Feel is something that is often talked about in equestrian circles but what exactly is it? The concept is elusive, and many horsemen have tried in vain to define what it really is, but it is elusive, it can’t be boxed up or written down in any singular expressive sense that can be comprehensively understood.
My interpretation has evolved and changed about as often as I have changed my socks, so I’ll provide my current thoughts on how I interpret what feel is. I had a kind of epiphany this evening while riding my 11-year-old go-to mare. I started her as a three year old, and we have enjoyed a wonderful journey with many miles and various activities together. This horse moves easily in any direction, either off the reins or off the leg, or just a shift in seat position. With her, or perhaps more accurately through her, I have learned the art, and importance, of the release.
I have learned to avoid holding or trying to contain her in any way, and I still check myself constantly to ensure that as soon as she complies with my request (cue), or even before that, I must immediately stop asking. In fact, I have tried to take this release a step beyond simply dropping the reins (leg) when she complies with my ask – I now try to drop the cue as she “thinks” about what I am asking.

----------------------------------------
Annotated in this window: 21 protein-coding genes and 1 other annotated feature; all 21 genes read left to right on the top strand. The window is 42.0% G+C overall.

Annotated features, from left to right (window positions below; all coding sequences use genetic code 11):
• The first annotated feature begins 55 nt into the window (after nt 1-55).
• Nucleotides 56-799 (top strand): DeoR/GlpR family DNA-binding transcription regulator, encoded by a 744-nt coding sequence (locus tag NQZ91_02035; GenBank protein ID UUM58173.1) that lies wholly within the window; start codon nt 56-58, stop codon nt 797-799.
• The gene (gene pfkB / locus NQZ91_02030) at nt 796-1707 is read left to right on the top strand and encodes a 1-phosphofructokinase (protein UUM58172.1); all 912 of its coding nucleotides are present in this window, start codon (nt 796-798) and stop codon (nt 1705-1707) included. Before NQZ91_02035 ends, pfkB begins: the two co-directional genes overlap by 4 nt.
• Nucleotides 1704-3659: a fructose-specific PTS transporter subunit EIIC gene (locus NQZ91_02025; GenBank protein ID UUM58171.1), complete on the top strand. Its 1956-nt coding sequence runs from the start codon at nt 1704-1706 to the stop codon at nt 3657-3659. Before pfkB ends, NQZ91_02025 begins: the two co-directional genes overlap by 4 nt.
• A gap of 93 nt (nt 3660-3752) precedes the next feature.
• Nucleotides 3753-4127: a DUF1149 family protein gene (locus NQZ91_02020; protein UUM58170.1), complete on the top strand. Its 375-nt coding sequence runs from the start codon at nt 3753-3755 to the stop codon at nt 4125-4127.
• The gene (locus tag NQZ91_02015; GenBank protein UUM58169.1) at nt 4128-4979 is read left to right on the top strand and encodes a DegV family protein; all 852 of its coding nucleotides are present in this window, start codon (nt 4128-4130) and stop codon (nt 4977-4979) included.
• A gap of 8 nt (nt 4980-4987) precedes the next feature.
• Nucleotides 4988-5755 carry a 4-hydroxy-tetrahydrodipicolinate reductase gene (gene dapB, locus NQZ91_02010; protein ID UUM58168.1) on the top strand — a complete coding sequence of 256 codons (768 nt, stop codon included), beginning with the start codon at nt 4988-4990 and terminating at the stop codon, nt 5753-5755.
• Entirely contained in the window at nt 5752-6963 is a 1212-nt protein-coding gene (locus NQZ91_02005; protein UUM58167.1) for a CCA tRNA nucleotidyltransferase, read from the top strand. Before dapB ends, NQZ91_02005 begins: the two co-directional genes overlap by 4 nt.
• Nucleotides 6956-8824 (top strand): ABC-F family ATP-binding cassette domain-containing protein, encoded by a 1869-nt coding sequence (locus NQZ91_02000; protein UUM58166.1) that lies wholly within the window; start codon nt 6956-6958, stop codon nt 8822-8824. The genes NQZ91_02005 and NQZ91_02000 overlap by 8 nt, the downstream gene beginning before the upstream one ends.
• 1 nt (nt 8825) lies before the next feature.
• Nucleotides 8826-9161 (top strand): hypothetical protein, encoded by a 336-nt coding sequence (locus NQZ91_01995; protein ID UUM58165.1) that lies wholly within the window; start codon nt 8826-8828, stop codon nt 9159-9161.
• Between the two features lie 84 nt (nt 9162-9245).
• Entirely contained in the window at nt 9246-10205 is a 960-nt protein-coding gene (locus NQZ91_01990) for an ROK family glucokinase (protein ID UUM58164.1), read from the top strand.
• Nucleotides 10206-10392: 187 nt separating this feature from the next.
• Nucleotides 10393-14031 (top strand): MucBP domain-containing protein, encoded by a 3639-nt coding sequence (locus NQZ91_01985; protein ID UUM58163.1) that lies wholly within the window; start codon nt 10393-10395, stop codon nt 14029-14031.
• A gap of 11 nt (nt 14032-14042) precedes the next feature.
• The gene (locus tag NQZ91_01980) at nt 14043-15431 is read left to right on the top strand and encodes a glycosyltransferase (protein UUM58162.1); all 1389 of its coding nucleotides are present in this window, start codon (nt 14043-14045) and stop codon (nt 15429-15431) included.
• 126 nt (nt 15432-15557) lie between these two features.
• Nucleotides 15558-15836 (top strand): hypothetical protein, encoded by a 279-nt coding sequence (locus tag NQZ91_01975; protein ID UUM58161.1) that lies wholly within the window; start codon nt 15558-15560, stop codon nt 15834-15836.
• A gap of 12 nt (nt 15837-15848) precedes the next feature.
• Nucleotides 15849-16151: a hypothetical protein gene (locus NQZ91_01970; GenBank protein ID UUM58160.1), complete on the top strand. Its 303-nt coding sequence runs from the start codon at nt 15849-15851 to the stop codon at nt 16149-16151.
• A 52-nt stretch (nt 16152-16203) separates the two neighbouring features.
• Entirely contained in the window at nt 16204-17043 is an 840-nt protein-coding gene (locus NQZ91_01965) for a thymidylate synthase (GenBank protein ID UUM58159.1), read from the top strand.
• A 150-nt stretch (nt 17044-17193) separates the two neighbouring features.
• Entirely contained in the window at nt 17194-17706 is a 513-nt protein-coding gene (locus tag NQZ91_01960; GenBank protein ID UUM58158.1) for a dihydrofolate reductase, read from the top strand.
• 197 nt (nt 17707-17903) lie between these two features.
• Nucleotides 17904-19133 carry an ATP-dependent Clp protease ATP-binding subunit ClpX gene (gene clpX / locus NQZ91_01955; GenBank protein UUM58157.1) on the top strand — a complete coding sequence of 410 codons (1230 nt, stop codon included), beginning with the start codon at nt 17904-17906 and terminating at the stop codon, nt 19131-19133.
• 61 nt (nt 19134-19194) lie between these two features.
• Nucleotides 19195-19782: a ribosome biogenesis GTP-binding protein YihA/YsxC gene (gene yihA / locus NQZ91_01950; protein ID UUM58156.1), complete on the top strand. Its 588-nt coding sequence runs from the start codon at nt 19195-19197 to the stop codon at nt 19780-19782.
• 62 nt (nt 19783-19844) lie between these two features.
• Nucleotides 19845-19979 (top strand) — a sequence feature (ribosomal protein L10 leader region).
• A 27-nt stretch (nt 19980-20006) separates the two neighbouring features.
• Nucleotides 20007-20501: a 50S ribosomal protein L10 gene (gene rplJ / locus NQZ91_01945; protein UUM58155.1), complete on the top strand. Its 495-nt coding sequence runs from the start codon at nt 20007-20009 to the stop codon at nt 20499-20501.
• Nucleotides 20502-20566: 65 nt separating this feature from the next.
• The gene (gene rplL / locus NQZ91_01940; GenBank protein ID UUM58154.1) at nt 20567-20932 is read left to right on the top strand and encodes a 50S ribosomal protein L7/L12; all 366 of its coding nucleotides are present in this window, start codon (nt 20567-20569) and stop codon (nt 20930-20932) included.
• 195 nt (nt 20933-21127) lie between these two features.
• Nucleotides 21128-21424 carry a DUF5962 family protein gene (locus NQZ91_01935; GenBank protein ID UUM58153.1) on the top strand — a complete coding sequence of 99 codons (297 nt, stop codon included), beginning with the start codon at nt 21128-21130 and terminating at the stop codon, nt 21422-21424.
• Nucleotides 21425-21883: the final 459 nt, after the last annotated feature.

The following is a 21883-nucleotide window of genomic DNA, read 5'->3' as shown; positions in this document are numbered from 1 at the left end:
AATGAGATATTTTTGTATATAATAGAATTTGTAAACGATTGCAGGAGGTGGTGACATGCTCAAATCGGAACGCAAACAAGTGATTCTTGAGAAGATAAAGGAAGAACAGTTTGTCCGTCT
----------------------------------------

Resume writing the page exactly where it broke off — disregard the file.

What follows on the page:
Now, for beginners that may sound a bit mystical, but the more you seek the “feel” the further you get away from holding any cue. At first you drop the cue after the horse moves, but as you develop your feel the cue has a shorter duration and you become far more astute at noticing and rewarding the change. Then you start dropping the cue at the beginning of the movement, then at the movement that preceded the desired movement.
Before getting into horsemanship, I was a student of martial arts, and as a teenager I had learned some very basic Wing Chun, including a blindfold practice called Chi Sao (or sticky hands) – as one advances you work on developing a feel for your opponent’s intentions. Again, this sounds a bit far out, until you experience it.
Here’s something you can try that will close the circle on my explanation and hopefully demystify what I on about. Ask a friend or family to blindfold you and standing directly in front of you extend the little finger of their left hand so that you can grip it lightly in your right. Then ask them to, whenever they are ready, tap you on the forehead with their right hand.
After a little practice you will notice that you can detect through their little finger the slightest change in their body position and call out “stop” even before their right hand can reach you. This practice enhances your sense of feel, and what you will notice is that any movement that is made requires something else to precede it. It really is a matter of “mindful awareness”.
Like you, your horse is in balance, somehow. When you raise your right hand to a forward position you have ever so slightly shifted your balance, you must, that’s just physics. If you can develop a sensitive awareness of that shift, you can feel something that is about to happen before it happens. Now if you are always pulling or controlling your horse you will never develop feel.
I hope that idea helps someone understand not just how I think of feel, but I hope you can develop your own explanation and sense of feel to improve your own horsemanship.